By T Cooper
Originally published on Advocate.com March 04 2009 12:00 AM ET
When i first met my girlfriend, five years ago, I thought I had to front like I hated TV.
"I don't even have one in the house," she'd declared on one of our first dates. Of course, we were both ultimately most taken with matters of the printed word (she's an author too), so after hearing this, and seeking to impress, I offered that while I indeed owned a TV, it was really tiny and antiquated, reserved exclusively for late-night MASH reruns ( MASH being one of the most brilliant, incisive television series of all time, and my personal, un-ironic fave).
But when you fall, you fall hard: Flash forward a couple of years, and we're shacked up at my place, I'm hunched over my desk trying to work, and she's curled into the couch beside the dog, with the second season of Project Runway on our new 20-inch flat-screen. I'm desperately trying to tune out incessant fashion blather, and seriously wondering how I found myself with somebody who actually thinks designing clothing out of food is a worthy and interesting endeavor.
Flash forward another year or so, and we're both plopped on the couch with the dog, me raving on and on about how much talent and skill go into "boning" an evening gown, and the two of us refusing to pick up the phone -- in fact, wishing painful and morally questionable violence on anybody stupid enough to call -- during our shows: Gastineau Girls , House of Carters , My Fair Brady , The Two Coreys , Growing Up Gotti , and Newlyweds: Nick & Jessica .
And these days, The Real Housewives series rule the household. There are few things I'd rather be doing than watching the Orange County edition (though New York will do in a pinch). I write novels, and that is certainly a considerably staid and solitary endeavor -- arguably even "anti-reality" -- but there are also long stretches when I travel with my books, most recently for about 12 months on and off, back and forth across the country and internationally.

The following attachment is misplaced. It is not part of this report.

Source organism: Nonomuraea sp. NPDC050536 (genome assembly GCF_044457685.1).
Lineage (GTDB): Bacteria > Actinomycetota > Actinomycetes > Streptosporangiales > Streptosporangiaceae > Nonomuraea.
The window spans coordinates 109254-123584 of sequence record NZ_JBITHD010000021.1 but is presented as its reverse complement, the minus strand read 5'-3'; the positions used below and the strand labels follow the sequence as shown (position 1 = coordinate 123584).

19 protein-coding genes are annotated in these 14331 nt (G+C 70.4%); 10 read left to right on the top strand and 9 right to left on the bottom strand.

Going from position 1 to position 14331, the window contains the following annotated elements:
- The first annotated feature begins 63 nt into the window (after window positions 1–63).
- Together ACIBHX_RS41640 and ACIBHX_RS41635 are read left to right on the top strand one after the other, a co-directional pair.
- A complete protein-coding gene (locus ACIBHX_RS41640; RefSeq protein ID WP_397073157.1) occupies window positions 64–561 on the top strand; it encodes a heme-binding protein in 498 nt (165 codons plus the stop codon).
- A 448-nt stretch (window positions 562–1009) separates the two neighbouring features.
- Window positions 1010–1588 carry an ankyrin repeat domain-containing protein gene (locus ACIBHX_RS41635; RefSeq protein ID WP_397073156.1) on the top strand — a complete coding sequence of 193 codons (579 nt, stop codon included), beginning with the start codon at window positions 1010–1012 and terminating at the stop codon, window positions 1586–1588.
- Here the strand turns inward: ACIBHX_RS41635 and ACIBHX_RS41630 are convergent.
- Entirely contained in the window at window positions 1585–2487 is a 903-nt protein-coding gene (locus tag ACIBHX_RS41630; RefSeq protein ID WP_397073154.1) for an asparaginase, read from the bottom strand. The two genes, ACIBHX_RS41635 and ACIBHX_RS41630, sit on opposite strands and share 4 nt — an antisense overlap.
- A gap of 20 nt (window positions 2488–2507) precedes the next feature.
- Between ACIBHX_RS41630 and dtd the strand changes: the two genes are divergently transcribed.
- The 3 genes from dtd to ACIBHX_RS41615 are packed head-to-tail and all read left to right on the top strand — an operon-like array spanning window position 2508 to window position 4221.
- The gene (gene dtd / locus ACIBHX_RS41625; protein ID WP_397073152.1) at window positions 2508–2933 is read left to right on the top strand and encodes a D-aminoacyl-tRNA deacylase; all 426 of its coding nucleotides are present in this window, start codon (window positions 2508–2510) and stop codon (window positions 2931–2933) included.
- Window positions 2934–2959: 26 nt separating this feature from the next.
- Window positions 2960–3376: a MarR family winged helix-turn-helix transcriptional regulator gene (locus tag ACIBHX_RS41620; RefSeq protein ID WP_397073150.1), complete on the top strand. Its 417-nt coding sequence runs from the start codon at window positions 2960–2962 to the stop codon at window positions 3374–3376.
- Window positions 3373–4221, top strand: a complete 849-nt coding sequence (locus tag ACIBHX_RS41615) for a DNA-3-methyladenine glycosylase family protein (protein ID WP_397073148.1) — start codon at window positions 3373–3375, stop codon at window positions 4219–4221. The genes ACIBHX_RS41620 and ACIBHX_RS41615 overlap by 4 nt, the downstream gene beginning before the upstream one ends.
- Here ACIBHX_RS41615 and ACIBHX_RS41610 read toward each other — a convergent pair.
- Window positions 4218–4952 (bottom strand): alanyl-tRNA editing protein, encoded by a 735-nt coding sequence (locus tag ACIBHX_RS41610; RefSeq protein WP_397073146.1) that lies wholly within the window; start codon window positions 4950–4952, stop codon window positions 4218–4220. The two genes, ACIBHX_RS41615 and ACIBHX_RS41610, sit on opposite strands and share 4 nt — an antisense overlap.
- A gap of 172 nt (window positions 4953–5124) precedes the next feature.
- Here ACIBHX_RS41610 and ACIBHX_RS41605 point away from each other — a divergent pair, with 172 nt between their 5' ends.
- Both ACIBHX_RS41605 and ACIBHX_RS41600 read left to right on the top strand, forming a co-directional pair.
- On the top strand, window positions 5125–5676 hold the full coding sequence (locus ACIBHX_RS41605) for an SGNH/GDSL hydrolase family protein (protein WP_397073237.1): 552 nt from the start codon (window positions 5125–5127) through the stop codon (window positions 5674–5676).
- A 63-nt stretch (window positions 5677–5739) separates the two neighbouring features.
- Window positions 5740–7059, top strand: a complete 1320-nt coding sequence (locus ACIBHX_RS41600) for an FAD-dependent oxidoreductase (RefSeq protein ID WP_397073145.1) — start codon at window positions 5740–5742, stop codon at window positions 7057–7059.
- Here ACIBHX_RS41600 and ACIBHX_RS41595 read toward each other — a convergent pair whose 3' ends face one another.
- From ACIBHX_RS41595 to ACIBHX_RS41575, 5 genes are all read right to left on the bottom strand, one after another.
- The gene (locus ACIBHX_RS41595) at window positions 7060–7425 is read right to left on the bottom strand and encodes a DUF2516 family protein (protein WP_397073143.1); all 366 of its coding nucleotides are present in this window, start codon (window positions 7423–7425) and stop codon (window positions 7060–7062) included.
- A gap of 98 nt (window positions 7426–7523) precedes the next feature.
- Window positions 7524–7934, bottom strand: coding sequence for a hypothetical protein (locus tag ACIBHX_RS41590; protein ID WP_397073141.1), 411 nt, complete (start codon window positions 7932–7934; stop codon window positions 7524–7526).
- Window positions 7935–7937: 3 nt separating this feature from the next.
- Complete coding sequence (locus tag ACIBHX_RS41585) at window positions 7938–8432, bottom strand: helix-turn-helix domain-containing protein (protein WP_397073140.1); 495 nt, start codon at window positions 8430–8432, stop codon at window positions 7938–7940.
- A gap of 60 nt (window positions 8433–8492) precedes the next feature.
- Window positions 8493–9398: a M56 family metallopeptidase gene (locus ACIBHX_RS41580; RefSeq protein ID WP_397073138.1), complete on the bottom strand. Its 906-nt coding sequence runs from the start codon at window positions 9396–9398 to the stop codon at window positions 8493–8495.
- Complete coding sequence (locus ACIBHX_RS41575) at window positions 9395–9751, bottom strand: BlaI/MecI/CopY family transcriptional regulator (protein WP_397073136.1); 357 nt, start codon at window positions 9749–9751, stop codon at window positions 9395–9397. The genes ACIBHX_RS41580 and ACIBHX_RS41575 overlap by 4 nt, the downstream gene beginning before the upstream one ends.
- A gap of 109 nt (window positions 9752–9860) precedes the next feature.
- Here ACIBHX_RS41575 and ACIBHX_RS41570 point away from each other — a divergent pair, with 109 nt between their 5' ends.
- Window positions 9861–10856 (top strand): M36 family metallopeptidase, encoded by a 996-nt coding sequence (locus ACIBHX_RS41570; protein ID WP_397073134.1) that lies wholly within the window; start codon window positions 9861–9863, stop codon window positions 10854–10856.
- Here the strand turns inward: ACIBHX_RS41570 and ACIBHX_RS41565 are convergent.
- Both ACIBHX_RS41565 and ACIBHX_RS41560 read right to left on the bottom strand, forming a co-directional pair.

When I recall cities based on the type of toilet in my hotel rooms, and my brain is fried over-hard and my heart is lonely because my most meaningful human contact has been from people pressing business cards into my hand, sometimes I just need to fall into the couch and be reunited with those I know best -- and who know me best, know intrinsically how to both talk me down from tour-induced mania and coax me out of deep, alienating writing jags during which I shower only when the fumes turn visible, like Pig Pen's.
Which brings me to Rock of Love with Bret Michaels. I had assumed nothing could rival my Housewives, but this series came along and significantly upped the ante. (I see ROL as the flip side of the Housewives coin, the ROL girls just a few years -- and four-score Botox injections -- shy of themselves becoming leathery O.C. wives. Well, the lucky ones, that is.) And the newest installation of the series, Rock of Love Bus , is like a Tranny Roadshow pulling into your living room, a smell-o-vision assault of strawberry Bubble Yum, Nair, cheap leather, Jean Naté, and nonoxynol-9, with an overtone of FDS spray (and when Bret starts jamming his tongue down all the girls' throats, you can count on a healthy splash of Drakkar Noir added to the olfactory mix).
VH1's brilliant twist on the show's current season finds the girls and their accoutrements crammed into a couple of tiny bathrooms and several sandwiched bunks on two different tour buses. I love how when tempers flare and acrylics fly, the biggest insult slung by girls at other girls is "She's a man!" when the trash-talker herself would probably have a hard time being granted entry to the Michigan Womyn's Festival. I mean, sure, every rose has its thorn, but I doubt that when Bret first sang those words he was thinking of the kind of thorn that can be tightly tucked inside an Exxtreme Cleavage rhinestone thong from Frederick's of Hollywood.
I can't help but don my tranny goggles for every Sunday night show, when the girls and the bachelor alike perform femininity so hard it breaks on through to the other side, where girls will be boys, and boy will be girl. (Each successive season reveals some new juicy detail about Bret's hair extensions and degree of baldness under all those bandanas and cowboy hats -- not to mention, dude wears more eyeliner and pancake makeup than Amanda Lepore.)
It's certainly a mixed-up, muddled-up, shook-up world in which to find a mate, so will Bret ever find his true lady (or whatever he's into) love? God, I hope so -- or I'll never get off this couch and finish another book.